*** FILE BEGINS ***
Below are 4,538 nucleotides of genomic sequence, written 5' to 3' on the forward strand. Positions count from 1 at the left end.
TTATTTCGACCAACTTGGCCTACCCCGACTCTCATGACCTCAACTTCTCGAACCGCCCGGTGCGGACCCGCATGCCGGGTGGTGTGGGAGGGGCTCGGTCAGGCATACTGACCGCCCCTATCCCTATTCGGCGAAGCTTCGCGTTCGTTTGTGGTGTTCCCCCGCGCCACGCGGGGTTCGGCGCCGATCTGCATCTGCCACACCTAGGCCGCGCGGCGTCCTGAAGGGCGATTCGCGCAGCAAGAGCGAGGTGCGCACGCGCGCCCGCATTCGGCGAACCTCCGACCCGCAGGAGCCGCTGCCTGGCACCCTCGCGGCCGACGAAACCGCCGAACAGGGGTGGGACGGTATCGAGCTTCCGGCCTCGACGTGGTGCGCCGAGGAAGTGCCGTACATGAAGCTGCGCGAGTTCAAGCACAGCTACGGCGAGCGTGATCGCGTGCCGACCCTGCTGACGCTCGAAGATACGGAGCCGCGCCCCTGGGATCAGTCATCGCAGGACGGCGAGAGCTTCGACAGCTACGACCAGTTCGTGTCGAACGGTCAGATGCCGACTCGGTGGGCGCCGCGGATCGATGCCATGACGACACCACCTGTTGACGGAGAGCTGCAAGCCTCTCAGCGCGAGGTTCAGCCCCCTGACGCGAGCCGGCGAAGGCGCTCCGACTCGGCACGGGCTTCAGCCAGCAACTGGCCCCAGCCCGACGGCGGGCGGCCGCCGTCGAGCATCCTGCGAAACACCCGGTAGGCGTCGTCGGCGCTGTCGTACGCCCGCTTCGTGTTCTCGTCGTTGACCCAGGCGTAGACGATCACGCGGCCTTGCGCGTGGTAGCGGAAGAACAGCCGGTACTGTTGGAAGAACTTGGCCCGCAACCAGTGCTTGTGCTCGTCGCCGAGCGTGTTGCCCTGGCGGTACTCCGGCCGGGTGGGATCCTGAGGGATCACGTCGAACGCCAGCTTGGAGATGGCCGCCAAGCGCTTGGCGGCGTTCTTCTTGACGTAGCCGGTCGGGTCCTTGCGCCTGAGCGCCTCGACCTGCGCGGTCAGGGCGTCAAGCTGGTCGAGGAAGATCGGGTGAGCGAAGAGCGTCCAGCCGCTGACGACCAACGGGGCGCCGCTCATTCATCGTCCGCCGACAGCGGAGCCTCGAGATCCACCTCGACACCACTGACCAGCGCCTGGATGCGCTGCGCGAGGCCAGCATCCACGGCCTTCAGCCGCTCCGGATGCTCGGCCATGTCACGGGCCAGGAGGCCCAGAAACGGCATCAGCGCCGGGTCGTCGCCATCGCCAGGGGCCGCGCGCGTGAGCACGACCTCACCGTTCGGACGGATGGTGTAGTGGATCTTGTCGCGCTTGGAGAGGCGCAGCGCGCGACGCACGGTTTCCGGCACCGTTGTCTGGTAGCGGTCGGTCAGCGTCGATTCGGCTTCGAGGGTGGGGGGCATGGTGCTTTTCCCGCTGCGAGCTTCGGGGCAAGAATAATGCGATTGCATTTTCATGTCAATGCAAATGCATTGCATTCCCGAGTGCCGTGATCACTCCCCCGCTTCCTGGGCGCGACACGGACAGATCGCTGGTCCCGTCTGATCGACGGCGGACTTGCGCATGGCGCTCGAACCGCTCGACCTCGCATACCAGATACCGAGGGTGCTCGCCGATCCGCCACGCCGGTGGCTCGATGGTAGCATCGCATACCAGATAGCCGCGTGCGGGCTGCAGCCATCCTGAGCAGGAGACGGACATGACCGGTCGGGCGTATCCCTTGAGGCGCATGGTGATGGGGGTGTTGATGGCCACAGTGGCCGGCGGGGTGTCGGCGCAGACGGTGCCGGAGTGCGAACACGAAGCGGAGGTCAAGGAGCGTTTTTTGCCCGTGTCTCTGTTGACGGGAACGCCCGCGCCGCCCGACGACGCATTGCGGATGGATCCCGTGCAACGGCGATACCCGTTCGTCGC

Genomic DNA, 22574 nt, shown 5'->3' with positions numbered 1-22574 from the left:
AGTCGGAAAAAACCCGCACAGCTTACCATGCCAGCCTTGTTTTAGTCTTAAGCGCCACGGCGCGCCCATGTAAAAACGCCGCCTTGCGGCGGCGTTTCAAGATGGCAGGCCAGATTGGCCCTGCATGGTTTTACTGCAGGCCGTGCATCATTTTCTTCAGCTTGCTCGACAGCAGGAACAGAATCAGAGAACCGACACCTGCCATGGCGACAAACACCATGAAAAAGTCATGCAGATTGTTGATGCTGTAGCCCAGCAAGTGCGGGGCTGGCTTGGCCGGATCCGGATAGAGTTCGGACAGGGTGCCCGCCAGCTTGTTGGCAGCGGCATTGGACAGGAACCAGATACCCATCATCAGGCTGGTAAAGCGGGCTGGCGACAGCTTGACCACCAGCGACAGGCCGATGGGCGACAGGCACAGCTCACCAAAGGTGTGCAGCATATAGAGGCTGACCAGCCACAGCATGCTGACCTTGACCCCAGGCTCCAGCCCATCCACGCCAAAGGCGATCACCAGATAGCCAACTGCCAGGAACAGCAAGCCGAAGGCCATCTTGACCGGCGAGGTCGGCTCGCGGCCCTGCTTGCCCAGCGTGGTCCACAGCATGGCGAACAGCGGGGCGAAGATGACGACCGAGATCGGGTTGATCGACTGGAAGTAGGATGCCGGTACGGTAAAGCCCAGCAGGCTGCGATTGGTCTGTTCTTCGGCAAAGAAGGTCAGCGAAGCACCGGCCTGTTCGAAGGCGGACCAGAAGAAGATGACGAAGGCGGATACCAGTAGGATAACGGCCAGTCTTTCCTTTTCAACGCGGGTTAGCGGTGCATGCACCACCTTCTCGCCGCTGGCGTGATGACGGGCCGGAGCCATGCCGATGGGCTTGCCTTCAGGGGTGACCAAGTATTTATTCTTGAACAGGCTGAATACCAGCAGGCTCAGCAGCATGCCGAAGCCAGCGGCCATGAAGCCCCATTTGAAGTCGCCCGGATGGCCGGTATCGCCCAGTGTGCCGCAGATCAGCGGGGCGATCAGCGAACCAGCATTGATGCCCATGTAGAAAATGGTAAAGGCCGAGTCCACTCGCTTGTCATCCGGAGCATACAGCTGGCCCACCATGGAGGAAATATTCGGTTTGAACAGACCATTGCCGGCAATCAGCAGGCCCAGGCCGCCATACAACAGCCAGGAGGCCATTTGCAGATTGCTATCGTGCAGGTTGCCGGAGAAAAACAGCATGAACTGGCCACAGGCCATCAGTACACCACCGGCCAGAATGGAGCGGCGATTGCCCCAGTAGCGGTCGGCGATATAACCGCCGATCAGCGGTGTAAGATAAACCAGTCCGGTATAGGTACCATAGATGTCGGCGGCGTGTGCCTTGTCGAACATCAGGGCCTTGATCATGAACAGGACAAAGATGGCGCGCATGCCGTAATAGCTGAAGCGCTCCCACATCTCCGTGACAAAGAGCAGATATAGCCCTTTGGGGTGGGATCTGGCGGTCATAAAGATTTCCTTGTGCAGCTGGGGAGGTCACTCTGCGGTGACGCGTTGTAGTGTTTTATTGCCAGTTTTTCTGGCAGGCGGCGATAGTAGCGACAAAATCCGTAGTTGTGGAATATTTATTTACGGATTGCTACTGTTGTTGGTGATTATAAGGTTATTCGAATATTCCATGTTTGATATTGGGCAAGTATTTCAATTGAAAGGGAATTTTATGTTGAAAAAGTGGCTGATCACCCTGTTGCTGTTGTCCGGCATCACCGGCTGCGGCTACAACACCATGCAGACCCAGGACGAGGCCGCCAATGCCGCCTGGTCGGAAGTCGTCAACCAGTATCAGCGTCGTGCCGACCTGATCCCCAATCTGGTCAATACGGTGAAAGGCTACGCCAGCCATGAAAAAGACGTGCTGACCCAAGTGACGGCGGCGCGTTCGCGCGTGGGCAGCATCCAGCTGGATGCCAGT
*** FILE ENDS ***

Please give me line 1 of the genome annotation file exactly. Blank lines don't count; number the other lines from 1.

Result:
Below are 4,538 nucleotides of genomic sequence, written 5' to 3' on the forward strand. Positions count from 1 at the left end.